In 2017, we published two posts about researching the Watergate scandal in HeinOnline. The first post demonstrated how to research the scandal using HeinOnline resources such as the Law Journal Library. The second focused on Watergate’s connection to the Pentagon Papers.
With the continued growth of HeinOnline’s U.S. Congressional Serial Set, even more material on Nixon and Watergate has become available. Catch up on the first two installments of this series, and then continue on to Part III: The U.S. Congressional Serial Set.
Quick Recap: Timeline of Watergate Events
- June 1972: Five men are arrested after breaking into the Democratic National Committee (DNC) headquarters at the Watergate complex in Washington, D.C. News stories in the following months claimed that the FBI was investigating the connection between the break-in and Nixon administration aides.
- November 1972: Nixon is elected to a second presidential term.
- January 1973: Two key government figures are found guilty of conspiracy and burglary, as well as of bugging the DNC headquarters.
- April 1973: Four Nixon aides resign due to the Watergate scandal.
- May 1973: An investigation is opened into the Watergate incident. During the Watergate hearings, it is revealed that Nixon had been secretly recording White House conversations since 1971. Despite judicial orders, Nixon refuses to hand over copies of the recordings.
- July 1974: Following a Supreme Court order, Nixon releases an edited version of the recordings. Expletives and inappropriate material are found to be censored, and an entire 18 minutes of one tape is found to be erased. Later in the same month, the House Judiciary Committee approves three articles of impeachment against Nixon.
- August 1974: The White House releases a tape from June 23, 1972—now known as the “smoking gun” tape—revealing that Nixon knew about the Watergate cover-up from the beginning. To avoid impeachment, Nixon resigns from the presidency.
Watergate in the Serial Set
Continuous additions to HeinOnline’s Serial Set have provided additional relevant information on the Watergate scandal. With the appropriate tailored searches, users can find congressional documents from each stage of the investigation and impeachment process.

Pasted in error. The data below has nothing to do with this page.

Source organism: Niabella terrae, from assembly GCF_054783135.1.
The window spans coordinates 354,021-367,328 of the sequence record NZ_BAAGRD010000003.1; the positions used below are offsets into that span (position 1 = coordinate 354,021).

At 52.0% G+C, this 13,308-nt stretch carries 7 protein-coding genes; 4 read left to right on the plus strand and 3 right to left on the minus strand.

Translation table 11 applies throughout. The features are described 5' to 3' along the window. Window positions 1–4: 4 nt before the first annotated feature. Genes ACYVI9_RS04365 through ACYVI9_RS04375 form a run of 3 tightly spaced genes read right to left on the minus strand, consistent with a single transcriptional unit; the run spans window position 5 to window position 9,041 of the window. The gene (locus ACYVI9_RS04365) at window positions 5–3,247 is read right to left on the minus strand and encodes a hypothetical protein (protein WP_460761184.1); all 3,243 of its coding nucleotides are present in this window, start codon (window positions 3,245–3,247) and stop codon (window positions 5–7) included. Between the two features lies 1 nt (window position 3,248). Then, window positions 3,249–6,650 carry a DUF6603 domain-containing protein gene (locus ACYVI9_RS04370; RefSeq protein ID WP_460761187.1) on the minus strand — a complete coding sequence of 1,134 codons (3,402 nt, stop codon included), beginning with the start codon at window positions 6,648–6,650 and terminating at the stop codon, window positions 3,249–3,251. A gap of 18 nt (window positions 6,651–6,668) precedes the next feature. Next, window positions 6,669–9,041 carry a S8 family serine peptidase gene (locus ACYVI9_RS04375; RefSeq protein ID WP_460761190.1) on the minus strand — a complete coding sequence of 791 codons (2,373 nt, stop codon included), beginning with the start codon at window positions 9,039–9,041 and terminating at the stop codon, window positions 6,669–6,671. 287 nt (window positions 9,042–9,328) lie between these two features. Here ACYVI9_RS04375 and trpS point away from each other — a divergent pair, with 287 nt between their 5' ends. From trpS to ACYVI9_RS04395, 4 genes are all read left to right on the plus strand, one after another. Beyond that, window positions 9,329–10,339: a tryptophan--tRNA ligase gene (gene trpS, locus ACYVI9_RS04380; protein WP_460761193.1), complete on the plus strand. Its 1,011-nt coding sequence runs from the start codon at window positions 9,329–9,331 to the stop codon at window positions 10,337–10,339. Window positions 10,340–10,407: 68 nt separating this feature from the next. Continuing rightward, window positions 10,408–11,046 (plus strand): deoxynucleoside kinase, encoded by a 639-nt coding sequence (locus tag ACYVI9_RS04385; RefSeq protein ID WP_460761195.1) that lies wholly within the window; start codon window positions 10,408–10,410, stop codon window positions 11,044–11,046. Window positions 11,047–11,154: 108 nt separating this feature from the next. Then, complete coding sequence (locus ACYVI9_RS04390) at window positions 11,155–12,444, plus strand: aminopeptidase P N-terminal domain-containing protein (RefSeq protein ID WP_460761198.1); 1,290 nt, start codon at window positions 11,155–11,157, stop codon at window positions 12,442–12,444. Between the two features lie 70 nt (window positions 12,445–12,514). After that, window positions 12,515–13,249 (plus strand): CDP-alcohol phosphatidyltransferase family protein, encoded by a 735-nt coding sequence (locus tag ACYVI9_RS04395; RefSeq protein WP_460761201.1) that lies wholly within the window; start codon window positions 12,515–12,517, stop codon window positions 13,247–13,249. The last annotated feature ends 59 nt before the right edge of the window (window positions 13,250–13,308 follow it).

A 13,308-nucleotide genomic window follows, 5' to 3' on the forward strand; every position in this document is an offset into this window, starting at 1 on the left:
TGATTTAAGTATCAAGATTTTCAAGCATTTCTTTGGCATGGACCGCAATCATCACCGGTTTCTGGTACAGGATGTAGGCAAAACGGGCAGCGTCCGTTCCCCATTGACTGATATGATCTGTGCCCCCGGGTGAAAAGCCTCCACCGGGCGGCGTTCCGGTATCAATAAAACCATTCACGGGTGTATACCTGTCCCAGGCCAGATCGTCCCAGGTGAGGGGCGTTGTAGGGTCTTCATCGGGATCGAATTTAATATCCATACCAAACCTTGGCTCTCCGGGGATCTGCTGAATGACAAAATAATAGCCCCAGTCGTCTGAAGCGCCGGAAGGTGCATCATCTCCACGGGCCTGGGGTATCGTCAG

In February of 1973, the United States Senate voted unanimously to approve Senate Resolution 60, establishing a committee which would initiate one of the most comprehensive investigations ever performed by Congress. Over a year and a half, the Select Committee on Presidential Campaign Activities surveyed the extent to which “illegal, improper, or unethical activities” occurred in Nixon’s 1972 Presidential campaign and election. As new revelations surfaced about the activities of Nixon’s administration—such as installing recording systems throughout the White House—President Nixon and his administration pushed back on the investigation, refusing at times to release essential tapes and transcripts. Ultimately, the findings of the Committee led to the indictment of forty government employees, the conviction of several Nixon administration officials, and the impeachment process against Nixon himself.
THE IMPEACHMENT PROCESS
In February of 1974, the House of Representatives gave the Judiciary Committee the authority to investigate the impeachment of Richard Nixon. View the House report initiating the impeachment process in the U.S. Congressional Serial Set.
In July of the same year, following the final report of the Senate Watergate Committee, the House Judiciary Committee voted 27 to 11 to recommend the first article of impeachment against Nixon: obstruction of justice. Two more articles were recommended over the next three days: abuse of power and contempt of Congress. In the face of certain impeachment, Nixon decided to resign on August 8, 1974.
View the final report, including the three articles of impeachment as well as supplemental, dissenting, minority, and other views in the Serial Set. Perform a full-text search for president w/2 Nixon AND impeachment NOT clinton to bring up the report as the first result.
Following Nixon’s resignation, Congress dropped all impeachment proceedings and Vice President Gerald Ford assumed the presidency. However, Nixon was still vulnerable to federal and state criminal prosecution. On September 8, 1974, Gerald Ford issued an unconditional pardon of Nixon, protecting the former president from prosecution for any crimes he may have committed during his terms in office.
After the Watergate scandal, Congress made efforts to provide public access to the papers, documents, tapes, transcripts, and other evidence relating to the Watergate investigation. Congress also passed the Presidential Recordings and Materials Preservation Act to prevent the destruction of Nixon’s presidential materials.
Read the views of Congress regarding the Watergate materials in the aftermath of the investigation with the Serial Set. Start by performing a full-text search for president /2 Nixon AND Watergate AND tapes. Limit the date range to “1970 to 1979.” The search will yield several related reports, including:
To discover what else the Serial Set has to offer, check out our monthly blog series: Secrets of the Serial Set.
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